Pedro E. Guerrero (September 5, 1917 – September 13, 2012) was an American photographer. Known for his extraordinary access to Frank Lloyd Wright, he was one of the most sought-after architectural photographers of the 1950s. In a career shift that was part serendipity and part the result of being black-listed by the major shelter magazines for his stance against the Vietnam War, he later concentrated on documenting the work and lives of two important American artists, Alexander Calder and Louise Nevelson.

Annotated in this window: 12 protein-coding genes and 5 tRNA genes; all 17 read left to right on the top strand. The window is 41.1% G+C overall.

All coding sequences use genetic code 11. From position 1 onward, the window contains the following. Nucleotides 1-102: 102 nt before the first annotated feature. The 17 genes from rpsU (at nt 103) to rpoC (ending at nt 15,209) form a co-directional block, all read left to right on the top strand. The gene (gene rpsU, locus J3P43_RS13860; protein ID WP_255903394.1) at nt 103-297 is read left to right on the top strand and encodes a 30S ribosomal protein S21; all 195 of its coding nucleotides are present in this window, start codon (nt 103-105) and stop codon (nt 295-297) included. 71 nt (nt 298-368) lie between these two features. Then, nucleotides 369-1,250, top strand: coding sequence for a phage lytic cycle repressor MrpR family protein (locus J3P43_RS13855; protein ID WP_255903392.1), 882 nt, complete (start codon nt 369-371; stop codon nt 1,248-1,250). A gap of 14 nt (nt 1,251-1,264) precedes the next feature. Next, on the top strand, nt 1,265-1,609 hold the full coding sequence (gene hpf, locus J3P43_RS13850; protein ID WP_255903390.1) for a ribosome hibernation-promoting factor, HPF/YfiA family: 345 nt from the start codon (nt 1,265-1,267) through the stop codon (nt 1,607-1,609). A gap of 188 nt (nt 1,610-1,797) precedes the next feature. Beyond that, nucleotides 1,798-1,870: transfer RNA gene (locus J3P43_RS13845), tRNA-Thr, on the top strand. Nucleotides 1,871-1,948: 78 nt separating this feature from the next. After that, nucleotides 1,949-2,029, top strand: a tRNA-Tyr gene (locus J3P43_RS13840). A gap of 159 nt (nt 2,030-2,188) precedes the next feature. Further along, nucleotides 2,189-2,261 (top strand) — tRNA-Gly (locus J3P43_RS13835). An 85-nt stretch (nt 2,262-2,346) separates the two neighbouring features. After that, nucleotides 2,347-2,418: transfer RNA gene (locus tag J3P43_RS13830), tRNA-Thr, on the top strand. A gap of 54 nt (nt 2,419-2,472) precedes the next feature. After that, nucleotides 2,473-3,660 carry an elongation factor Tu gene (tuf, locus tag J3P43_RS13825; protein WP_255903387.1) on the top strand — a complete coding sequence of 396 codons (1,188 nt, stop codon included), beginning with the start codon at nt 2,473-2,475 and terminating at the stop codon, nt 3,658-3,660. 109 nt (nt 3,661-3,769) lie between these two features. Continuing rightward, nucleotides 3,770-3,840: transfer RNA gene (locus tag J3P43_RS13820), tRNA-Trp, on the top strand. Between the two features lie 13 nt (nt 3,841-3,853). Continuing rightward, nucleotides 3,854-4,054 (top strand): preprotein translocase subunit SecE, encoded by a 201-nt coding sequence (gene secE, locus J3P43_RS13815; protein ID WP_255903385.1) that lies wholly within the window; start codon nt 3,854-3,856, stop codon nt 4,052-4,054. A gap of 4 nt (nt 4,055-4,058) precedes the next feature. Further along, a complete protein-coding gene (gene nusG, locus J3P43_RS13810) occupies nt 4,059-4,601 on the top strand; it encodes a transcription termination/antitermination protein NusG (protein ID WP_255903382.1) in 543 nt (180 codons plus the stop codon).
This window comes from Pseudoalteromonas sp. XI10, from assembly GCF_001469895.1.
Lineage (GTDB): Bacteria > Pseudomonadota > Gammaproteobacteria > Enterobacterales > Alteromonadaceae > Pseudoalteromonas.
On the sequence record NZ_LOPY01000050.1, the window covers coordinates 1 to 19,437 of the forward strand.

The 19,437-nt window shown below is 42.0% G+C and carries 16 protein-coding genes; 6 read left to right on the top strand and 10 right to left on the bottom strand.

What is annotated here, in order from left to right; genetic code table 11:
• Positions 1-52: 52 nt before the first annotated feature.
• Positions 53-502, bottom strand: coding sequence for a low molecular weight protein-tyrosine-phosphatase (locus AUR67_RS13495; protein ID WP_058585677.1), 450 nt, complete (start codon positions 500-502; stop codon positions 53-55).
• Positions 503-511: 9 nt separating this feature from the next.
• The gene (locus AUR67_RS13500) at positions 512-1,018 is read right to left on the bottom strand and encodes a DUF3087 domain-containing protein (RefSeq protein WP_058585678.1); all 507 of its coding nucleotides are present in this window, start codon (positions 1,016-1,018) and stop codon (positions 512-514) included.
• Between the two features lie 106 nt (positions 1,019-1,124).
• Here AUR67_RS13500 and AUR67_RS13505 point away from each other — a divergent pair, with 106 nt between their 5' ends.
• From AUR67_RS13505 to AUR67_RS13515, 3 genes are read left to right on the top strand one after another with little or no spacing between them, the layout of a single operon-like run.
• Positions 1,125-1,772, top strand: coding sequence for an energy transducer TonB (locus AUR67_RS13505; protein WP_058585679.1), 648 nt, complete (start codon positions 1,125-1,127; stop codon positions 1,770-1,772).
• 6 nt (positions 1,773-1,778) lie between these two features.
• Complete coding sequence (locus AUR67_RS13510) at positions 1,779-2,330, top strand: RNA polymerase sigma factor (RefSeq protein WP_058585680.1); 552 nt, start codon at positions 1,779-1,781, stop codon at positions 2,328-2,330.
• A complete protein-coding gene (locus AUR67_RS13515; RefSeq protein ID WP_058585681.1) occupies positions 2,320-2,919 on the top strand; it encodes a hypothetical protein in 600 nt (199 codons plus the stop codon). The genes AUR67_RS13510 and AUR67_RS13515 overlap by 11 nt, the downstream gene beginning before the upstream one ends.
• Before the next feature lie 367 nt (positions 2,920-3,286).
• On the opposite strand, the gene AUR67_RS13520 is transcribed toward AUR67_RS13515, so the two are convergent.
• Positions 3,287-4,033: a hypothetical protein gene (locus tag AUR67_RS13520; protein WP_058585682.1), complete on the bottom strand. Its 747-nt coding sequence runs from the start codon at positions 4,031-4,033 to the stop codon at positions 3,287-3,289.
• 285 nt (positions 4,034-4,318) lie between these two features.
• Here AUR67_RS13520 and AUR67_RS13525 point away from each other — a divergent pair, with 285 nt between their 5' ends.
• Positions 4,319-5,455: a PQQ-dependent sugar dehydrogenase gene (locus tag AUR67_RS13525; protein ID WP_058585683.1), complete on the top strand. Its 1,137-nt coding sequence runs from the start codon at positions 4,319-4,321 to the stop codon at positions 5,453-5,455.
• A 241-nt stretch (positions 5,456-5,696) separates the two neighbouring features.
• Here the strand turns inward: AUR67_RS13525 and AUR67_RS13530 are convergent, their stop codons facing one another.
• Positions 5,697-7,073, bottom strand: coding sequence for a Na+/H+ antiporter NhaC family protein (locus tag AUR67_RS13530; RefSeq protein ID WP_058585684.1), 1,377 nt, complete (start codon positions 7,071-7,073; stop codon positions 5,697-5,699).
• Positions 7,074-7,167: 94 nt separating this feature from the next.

Guerrero was born in Casa Grande, Arizona, to Rosaura and Pedro W. Guerrero, a sign painter who much later would found Rosarita, one of the first commercial Mexican food companies in the United States. The Guerrero family moved to a one-room house built on the footprint of a tent platform in Mesa, Arizona, soon after his birth. All his life, Guerrero spoke bitterly of the casual bigotry he encountered growing up in Mesa, and he viewed his acceptance in 1937 to the Art Center School, then in Los Angeles, as deliverance. He took up photography only because the painting classes were filled, but “The minute I made my first print,” he said, “I thought, This is mine. This is for me. This is a magic that I can control.” His seven-decade career in photography began in 1939 when the architect Frank Lloyd Wright impulsively hired him to record the ongoing construction at his winter home, Taliesin West, in Scottsdale, Arizona. Just 22 and an Art Center dropout, Guerrero had never seen anything like Wright’s “desert camp,” and he decided to treat it exactly as it appeared to him, as sculpture. The resulting photographs pleased the architect, and Wright soon invited him to join his Fellowship. Guerrero recorded the original Taliesin in Spring Green, Wisconsin, and other Wright projects before enlisting in the Army Air Corps in 1941. He was stationed in Italy, where he was a photo officer, running a laboratory that developed film taken from planes during bombing runs.